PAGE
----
Holden Astra. A model sold by GM Australian affiliate Holden Motors.
General Motors Corp. is killing its Australian brand and selling off a Chevrolet plant in Thailand as the automaker continues a long-term restructuring of its international operations.
In a release Sunday night, GM said it will retire the Holden brand and wind down sales, design and engineering operations in Australia and New Zealand by 2021.
The automaker also said it has signed a binding term sheet with Chinese automaker Great Wall Motors to purchase its assembly plant in Rayong, Thailand, withdrawing the Chevrolet brand from the domestic market in that country by the end of 2020.
DETROIT, MI – DECEMBER 10: Mary Barra, Chairman and CEO of General Motors, is shown at the reveals … [+]
“I’ve often said that we will do the right thing, even when it’s hard, and this is one of those times,” said GM Chairman and CEO Mary Barra, in the release. “We are restructuring our international operations, focusing on markets where we have the right strategies to drive robust returns, and prioritizing global investments that will drive growth in the future of mobility, especially in the areas of EVs and Avs.”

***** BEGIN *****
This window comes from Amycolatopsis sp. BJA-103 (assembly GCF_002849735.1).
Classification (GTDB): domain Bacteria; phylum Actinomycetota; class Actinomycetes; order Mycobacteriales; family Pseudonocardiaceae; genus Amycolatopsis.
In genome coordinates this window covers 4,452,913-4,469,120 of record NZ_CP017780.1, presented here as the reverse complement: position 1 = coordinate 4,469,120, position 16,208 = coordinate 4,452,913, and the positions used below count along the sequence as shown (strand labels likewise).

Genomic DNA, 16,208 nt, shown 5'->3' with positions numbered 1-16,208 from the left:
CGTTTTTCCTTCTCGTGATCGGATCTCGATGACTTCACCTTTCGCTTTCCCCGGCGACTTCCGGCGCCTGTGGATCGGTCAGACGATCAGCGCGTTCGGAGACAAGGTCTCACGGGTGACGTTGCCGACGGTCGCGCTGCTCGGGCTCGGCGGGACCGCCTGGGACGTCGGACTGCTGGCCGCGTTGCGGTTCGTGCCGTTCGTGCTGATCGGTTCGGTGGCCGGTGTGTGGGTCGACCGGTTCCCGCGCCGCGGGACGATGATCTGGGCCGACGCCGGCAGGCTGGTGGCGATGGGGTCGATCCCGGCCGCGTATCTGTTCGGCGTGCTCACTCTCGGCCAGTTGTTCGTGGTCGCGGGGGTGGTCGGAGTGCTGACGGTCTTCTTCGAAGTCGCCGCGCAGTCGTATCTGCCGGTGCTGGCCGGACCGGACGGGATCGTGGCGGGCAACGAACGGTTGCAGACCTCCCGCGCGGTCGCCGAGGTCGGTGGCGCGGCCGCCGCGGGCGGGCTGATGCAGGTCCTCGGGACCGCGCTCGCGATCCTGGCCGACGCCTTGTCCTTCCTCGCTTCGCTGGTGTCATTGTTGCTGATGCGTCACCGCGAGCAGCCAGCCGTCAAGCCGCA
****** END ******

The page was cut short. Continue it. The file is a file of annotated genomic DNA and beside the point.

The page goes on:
In the case of Holden, GM president Mark Reuss said the challenges of investing in the right-hand vehicle market and the costs of supporting the brand just didn’t add up to an acceptable return on investment—although it wasn’t for lack of trying.
Mark Reuss, president of General Motors Co, speaks to the media at the GM Flint Assembly plant on … [+]
AFP via Getty Images
“After considering many possible options – and putting aside our personal desires to accommodate the people and the market,” said Reuss, “we came to the conclusion that we could not prioritize further investment over all other considerations we have in a rapidly changing global industry.”
He said GM did feel it has the opportunity to grow the specialty vehicle business in that region and would work with a partner company to accomplish that.
In Thailand, the Rayong plant became expendable after an analysis into the future business case for future production there concluded low utilization and forecast volumes made continued operations “unsustainable.” Without domestic production, the company said, Chevrolet could not compete in that market.
The move in Thailand follows GM’s January announcement that it would sell its Talegaon manufacturing facility in India, take “significant” restructuring actions in South Korea and invest and grow its operation in South America.
GM’s international operations have been in a state of transformation for several years as it seeks to cut costs and concentrate on the most lucrative markets. In 2017 it exited the European market when it sold its Opel and Vauxhall brands to French automaker PSA Group.
In its release, GM Senior Vice President and President GM International Steve Kiefer said these latest moves “are necessary to support our goal to have GM International region on the pathway to growth and profitability,” adding the company is in strong positions in its core international markets: South America, the Middle East and South Korea.